Entrepreneurs must consider many aspects of business law

Starting a business in Pennsylvania means tending to many details. Depending on the industry, an entrepreneur may have many aspects of business law to address, especially when the new company will include employees. Drafting an employee handbook is one effective way to assemble many policies in a usable form for workers to access. However, failing to get the details right in a handbook can open a business owner to costly legal issues.

The high risk involved with many federal policies makes it critical for a business owner to get the facts straight. This includes issues such as harassment and discrimination policies, at-will laws and those policies related to the Fair Labor Standards Act and the Family and Medical Leave Act. Business owners must also account for those regulations set forth for their industries by the Occupational Safety and Health Administration. An employee handbook should contain the most current information about these and other federal laws.

Estate planning when relationships are unclear

The importance of making an estate plan is something people in Pennsylvania have been hearing for decades. In some situations, the consequences of failing to plan for the future can be far-reaching. In fact, a man's lack of estate planning ended up before the highest court of one state.

The case involved a man who was accused of sexually assaulting his daughter the same year he and his wife divorced. During an investigation by Child Protective Services, the circuit court in the state where the family lived terminated the man's parental rights. He was indicted for child sexual abuse the next year, but he died before the case came to trial.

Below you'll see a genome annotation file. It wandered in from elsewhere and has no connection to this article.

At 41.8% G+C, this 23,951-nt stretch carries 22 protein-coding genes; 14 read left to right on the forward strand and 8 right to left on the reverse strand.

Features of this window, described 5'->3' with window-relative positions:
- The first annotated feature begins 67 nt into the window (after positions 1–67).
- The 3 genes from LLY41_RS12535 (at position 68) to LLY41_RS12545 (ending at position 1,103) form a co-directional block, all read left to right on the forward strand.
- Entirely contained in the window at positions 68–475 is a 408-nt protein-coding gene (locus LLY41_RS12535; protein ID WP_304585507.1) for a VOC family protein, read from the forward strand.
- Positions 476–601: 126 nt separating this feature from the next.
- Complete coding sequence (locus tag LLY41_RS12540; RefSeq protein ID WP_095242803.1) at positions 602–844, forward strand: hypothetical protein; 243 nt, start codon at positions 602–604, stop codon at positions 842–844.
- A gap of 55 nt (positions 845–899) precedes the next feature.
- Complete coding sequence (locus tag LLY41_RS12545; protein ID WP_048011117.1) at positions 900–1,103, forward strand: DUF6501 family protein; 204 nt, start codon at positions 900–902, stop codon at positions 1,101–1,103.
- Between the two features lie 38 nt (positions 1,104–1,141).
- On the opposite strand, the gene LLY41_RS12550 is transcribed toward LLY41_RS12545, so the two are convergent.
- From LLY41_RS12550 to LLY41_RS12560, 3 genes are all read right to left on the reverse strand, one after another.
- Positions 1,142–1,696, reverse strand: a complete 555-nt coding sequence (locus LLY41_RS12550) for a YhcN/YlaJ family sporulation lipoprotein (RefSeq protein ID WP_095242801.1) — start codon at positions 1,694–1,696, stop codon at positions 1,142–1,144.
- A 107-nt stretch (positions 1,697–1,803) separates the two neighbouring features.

Estate planning is an ongoing process

The creation of an estate plan can occur at any stage of a person's life. Some in Pennsylvania choose to do their estate planning when they are young, for example when they start their own business or have children. Others wait until later in life, risking leaving their estate unplanned in the event of an incapacitating illness or untimely death. No matter when one executes an estate plan, it is often beneficial to revisit and perhaps revise the plan at critical junctures in life.

A common mistake spouses make after divorcing is failing to amend their estate plans. While some elements of a plan become invalid automatically after a divorce decree is signed, others remain intact. Likewise, someone whose financial situation changes for better or worse will want that reflected in his or her will or trust. Otherwise, the terms of the documents may make no sense to one's beneficiaries.

How do Pennsylvania courts divide assets in a divorce?